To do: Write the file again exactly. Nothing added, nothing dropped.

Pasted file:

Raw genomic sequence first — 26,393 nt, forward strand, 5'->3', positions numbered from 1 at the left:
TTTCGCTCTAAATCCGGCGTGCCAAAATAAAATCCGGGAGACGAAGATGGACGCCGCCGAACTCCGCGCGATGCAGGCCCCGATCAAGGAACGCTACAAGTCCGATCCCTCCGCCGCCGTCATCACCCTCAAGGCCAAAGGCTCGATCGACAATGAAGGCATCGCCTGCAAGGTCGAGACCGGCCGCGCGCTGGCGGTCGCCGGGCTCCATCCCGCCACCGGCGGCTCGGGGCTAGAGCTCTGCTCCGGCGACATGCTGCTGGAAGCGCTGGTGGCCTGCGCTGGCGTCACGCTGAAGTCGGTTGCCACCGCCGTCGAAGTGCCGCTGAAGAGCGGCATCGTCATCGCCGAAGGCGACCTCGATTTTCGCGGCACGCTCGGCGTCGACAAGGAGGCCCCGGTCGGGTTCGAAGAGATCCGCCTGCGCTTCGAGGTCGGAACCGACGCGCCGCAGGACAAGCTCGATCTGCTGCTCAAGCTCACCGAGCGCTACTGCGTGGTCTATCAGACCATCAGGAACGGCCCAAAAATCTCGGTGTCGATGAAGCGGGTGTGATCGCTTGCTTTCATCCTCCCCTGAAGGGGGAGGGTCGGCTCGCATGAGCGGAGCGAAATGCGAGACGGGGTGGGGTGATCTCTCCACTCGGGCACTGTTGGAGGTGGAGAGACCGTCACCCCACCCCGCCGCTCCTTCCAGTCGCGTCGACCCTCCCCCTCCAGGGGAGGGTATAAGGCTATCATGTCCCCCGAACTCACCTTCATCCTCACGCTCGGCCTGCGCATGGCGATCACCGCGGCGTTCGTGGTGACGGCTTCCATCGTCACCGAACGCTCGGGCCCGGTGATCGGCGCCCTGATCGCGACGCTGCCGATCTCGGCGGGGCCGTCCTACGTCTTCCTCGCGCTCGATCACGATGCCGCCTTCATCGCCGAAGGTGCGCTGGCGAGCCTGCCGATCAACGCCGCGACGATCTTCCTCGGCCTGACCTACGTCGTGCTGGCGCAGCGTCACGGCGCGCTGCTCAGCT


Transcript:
Raw genomic sequence first — 26,393 nt, forward strand, 5'->3', positions numbered from 1 at the left:
TTTCGCTCTAAATCCGGCGTGCCAAAATAAAATCCGGGAGACGAAGATGGACGCCGCCGAACTCCGCGCGATGCAGGCCCCGATCAAGGAACGCTACAAGTCCGATCCCTCCGCCGCCGTCATCACCCTCAAGGCCAAAGGCTCGATCGACAATGAAGGCATCGCCTGCAAGGTCGAGACCGGCCGCGCGCTGGCGGTCGCCGGGCTCCATCCCGCCACCGGCGGCTCGGGGCTAGAGCTCTGCTCCGGCGACATGCTGCTGGAAGCGCTGGTGGCCTGCGCTGGCGTCACGCTGAAGTCGGTTGCCACCGCCGTCGAAGTGCCGCTGAAGAGCGGCATCGTCATCGCCGAAGGCGACCTCGATTTTCGCGGCACGCTCGGCGTCGACAAGGAGGCCCCGGTCGGGTTCGAAGAGATCCGCCTGCGCTTCGAGGTCGGAACCGACGCGCCGCAGGACAAGCTCGATCTGCTGCTCAAGCTCACCGAGCGCTACTGCGTGGTCTATCAGACCATCAGGAACGGCCCAAAAATCTCGGTGTCGATGAAGCGGGTGTGATCGCTTGCTTTCATCCTCCCCTGAAGGGGGAGGGTCGGCTCGCATGAGCGGAGCGAAATGCGAGACGGGGTGGGGTGATCTCTCCACTCGGGCACTGTTGGAGGTGGAGAGACCGTCACCCCACCCCGCCGCTCCTTCCAGTCGCGTCGACCCTCCCCCTCCAGGGGAGGGTATAAGGCTATCATGTCCCCCGAACTCACCTTCATCCTCACGCTCGGCCTGCGCATGGCGATCACCGCGGCGTTCGTGGTGACGGCTTCCATCGTCACCGAACGCTCGGGCCCGGTGATCGGCGCCCTGATCGCGACGCTGCCGATCTCGGCGGGGCCGTCCTACGTCTTCCTCGCGCTCGATCACGATGCCGCCTTCATCGCCGAAGGTGCGCTGGCGAGCCTGCCGATCAACGCCGCGACGATCTTCCTCGGCCTGACCTACGTCGTGCTGGCGCAGCGTCACGGCGCGCTGCTCAGCT